Renovating or building a house has never been so challenging, interesting, and rewarding. As a professional project manager, I am constantly amazed by just how much the sector has evolved in the past 20 years. When I moved to France from the Borders Region of Scotland in 1990, a house was hardly more intricate than four reasonably straight walls and a roof – more exotic designs seemed to be reserved for the super wealthy on the Mediterranean coast. Now, however, medium priced projects can be wonderfully original creations, combining beautiful stonework and character with modernity, essential warmth and comfort. Bringing out traditional character features (such as the lovely stone sinks – éviers, mangers, wall cupboards or beams) is as much a priority as integrating cost-effective renewable energy power sources, under-floor heating, extensive well-lit rooms with extra-large windows and doors, vastly improved wall and roof insulation and equipment to match. Thankfully, the traditional box shape is decidedly outdated – nowadays, we wish to live both in and around our houses, and building practices are tending to reflect this preference. Swimming pools, gardens, lawns or outdoor barbeque areas are no longer simply add-ons, their location and orientation is conceived from the outset, resulting in a far more pleasant, extensive and flowing living area.
Modern house renovation or construction is exciting because it is like taking an empty shell and pouring in ideas: every person is their own architect. I personally find it both essential and fascinating to be constantly on the lookout for new technologies, materials and designs for the client to choose from. Integrating passive heating and cooling principles into house projects – such as using roof angles to provide shade in summer and sunlight in the cooler months, special solar- control windows, solar chimneys (which evacuate hot air in summer) – will, I am convinced, develop into a major trend. A wealth of new materials matched by vastly increased enthusiasm among the tradesmen for innovative practises mean that the possibilities offered by a decent budget are virtually unlimited.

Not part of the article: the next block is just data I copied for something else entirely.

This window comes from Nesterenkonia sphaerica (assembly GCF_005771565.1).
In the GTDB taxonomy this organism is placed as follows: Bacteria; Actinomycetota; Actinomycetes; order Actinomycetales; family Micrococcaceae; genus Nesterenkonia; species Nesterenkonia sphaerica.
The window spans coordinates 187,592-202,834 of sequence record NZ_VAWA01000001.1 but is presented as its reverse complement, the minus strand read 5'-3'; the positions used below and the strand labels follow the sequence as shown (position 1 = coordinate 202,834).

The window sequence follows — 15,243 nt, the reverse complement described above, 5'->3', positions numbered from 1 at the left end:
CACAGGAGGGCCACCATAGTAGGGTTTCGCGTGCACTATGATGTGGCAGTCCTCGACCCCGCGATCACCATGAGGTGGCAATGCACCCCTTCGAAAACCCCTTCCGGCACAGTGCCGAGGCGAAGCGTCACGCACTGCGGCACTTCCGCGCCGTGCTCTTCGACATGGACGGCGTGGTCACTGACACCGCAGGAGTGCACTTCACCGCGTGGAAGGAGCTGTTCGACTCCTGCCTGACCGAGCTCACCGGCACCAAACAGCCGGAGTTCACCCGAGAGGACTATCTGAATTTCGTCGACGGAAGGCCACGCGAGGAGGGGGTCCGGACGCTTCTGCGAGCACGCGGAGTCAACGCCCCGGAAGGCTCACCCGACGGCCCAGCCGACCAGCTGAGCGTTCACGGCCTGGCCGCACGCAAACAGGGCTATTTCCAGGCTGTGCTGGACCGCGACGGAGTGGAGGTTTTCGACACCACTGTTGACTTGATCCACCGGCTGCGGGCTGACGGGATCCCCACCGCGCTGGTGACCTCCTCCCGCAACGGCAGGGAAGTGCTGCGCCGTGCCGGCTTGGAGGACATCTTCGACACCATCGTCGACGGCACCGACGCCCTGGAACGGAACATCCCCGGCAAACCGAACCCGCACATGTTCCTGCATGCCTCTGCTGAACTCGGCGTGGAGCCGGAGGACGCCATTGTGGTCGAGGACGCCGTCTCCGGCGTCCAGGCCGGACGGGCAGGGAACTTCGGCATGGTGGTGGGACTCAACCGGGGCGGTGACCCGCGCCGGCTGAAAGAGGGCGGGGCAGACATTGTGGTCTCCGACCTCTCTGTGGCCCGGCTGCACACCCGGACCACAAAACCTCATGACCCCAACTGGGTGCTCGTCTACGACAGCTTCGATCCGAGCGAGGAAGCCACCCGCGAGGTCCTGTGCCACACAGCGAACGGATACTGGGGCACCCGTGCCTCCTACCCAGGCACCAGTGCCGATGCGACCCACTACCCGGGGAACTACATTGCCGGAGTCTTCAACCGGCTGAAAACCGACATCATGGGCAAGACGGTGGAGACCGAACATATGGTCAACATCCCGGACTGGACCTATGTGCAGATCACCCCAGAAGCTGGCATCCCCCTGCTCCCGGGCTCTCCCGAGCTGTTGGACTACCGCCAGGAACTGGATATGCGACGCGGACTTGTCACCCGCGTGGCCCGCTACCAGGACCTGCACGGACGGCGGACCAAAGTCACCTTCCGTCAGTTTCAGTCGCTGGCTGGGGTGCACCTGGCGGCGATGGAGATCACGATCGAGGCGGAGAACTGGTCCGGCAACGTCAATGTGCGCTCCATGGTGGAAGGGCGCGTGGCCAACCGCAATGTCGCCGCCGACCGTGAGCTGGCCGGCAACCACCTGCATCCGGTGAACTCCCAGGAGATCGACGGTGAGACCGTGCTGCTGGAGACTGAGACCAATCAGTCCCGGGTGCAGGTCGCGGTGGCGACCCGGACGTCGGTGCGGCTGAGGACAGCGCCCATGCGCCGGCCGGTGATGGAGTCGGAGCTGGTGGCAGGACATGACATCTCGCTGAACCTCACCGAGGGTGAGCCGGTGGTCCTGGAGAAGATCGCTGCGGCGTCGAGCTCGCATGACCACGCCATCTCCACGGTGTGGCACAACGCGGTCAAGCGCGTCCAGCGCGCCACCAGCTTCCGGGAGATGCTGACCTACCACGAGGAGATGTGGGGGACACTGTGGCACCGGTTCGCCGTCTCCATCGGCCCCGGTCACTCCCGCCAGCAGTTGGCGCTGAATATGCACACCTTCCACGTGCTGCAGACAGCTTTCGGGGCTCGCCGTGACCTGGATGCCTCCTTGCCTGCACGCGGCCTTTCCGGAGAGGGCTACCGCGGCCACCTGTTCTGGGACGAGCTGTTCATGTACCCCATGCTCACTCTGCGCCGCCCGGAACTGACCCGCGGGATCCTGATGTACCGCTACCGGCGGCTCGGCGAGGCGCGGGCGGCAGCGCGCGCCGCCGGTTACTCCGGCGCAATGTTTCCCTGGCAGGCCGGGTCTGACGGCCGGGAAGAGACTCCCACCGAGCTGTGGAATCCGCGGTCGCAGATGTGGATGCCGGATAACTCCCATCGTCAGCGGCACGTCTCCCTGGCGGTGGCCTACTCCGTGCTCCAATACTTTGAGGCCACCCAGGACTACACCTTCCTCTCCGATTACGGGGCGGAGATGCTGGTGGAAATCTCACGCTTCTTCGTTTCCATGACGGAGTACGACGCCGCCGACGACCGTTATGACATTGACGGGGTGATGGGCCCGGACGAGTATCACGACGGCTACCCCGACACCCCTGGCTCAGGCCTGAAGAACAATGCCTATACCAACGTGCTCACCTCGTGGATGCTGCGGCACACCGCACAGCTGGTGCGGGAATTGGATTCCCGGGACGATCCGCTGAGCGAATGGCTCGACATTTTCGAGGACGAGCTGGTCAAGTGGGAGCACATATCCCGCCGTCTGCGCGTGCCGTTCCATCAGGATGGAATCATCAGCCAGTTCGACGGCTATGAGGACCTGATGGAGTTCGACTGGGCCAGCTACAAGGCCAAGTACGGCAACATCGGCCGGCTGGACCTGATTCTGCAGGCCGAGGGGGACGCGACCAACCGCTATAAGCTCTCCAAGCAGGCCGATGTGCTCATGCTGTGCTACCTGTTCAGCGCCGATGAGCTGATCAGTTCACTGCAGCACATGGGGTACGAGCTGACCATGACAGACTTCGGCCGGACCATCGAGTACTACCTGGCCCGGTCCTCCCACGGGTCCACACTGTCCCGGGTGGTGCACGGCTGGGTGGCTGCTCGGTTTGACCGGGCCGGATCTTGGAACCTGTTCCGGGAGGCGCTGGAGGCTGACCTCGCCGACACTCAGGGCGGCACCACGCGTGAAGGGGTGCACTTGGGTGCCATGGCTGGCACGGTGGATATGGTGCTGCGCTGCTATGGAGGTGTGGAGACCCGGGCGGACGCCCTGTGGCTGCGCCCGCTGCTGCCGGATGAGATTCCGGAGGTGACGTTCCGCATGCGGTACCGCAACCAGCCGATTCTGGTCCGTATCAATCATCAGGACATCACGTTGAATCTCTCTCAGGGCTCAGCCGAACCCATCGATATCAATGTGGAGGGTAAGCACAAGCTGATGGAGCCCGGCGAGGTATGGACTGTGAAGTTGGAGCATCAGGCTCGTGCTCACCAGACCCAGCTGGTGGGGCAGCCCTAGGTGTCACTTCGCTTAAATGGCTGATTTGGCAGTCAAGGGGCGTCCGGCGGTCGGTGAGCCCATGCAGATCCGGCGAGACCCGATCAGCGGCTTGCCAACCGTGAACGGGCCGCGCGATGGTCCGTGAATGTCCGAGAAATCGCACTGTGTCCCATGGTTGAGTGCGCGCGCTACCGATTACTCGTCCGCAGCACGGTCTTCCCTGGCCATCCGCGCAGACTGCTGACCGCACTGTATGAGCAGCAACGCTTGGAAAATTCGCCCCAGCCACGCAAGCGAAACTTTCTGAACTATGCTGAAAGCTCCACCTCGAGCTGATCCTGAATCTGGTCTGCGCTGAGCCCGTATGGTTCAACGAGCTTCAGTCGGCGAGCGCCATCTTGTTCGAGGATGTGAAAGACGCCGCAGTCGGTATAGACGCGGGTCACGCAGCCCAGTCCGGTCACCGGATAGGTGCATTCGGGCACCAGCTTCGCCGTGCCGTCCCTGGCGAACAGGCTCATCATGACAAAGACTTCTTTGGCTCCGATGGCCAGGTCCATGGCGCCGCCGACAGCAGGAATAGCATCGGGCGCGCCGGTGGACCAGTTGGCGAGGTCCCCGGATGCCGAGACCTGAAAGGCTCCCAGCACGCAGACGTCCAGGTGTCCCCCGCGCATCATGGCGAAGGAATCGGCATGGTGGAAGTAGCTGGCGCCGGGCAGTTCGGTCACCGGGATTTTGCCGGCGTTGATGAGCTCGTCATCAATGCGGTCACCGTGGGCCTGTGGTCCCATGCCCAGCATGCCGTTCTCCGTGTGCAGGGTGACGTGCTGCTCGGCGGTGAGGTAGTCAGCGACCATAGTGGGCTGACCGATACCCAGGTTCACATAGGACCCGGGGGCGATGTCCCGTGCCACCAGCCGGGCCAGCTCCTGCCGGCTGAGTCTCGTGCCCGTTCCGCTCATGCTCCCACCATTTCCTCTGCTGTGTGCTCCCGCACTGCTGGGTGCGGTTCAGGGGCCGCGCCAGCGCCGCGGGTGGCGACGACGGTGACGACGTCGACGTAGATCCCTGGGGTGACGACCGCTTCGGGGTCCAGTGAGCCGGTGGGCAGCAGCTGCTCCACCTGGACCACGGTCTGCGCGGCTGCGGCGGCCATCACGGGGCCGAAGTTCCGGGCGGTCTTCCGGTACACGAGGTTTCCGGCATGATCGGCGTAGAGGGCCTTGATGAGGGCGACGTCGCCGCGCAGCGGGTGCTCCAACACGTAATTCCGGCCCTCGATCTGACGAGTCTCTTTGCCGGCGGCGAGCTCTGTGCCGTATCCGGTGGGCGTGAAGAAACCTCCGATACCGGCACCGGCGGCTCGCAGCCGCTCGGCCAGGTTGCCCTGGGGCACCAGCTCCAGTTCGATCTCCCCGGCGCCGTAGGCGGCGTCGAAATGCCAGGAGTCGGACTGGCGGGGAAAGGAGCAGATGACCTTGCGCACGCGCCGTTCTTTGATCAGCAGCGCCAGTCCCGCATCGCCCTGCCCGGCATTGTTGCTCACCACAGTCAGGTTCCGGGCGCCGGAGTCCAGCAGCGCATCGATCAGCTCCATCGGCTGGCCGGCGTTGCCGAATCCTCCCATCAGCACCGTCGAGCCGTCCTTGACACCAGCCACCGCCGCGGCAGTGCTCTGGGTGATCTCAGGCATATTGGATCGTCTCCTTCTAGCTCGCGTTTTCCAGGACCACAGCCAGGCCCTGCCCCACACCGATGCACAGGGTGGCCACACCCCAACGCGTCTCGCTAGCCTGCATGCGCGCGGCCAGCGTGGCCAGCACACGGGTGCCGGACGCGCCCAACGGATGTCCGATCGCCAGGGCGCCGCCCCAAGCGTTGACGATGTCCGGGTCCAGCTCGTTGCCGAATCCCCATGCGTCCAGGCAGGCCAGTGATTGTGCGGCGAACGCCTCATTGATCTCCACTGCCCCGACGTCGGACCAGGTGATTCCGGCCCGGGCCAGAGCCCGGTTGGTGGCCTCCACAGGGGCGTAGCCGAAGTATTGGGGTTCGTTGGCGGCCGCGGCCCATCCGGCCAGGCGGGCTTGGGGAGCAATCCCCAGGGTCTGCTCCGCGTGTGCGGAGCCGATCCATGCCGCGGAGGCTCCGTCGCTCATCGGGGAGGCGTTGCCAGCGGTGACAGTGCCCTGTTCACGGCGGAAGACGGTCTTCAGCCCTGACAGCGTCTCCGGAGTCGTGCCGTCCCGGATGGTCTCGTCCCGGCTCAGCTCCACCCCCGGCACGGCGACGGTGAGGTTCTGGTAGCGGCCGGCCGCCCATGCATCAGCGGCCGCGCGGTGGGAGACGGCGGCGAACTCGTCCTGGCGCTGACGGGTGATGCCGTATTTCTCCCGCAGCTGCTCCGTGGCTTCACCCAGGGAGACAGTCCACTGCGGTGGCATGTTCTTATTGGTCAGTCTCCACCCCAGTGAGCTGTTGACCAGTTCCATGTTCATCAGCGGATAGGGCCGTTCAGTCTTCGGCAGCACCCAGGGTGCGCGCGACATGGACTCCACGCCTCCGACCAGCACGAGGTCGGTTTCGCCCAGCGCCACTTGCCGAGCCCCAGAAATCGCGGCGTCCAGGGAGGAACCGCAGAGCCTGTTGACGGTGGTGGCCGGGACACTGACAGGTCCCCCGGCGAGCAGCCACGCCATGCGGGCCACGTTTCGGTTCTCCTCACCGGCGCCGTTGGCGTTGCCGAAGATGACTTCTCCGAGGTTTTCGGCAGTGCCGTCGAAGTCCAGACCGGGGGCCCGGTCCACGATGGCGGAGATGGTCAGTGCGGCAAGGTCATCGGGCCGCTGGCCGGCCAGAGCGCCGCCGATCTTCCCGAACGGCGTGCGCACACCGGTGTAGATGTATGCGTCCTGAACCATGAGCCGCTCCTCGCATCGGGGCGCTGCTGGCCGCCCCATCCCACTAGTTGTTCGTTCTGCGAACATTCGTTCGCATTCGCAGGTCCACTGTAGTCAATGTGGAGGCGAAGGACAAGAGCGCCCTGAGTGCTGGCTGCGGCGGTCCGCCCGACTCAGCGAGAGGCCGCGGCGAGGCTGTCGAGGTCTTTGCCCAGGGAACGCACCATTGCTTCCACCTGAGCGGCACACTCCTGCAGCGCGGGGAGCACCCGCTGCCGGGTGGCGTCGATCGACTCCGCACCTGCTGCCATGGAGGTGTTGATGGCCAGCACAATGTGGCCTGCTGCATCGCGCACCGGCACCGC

A note of caution however. There are many potential pitfalls. While many architects, tradesmen, suppliers and administrative staff often have more than just a sprinkling of English, it can be very difficult to explicitly convey precise information, ideas and instructions. This confusion can lead to horrendous (and expensive) messes, especially if the owner resides in the UK. No one is truly to blame but these can cause frustration, delay, upset and loss of money. Maintaining a dialogue between the trades and the owners is, I feel, perhaps the biggest single contribution a project manager can make to successful building or renovation work. (While employing British workers is an option, there is far less choice, with the result that, overall, French artisans are far more knowledgeable and boast a greater affinity and experience with the local materials).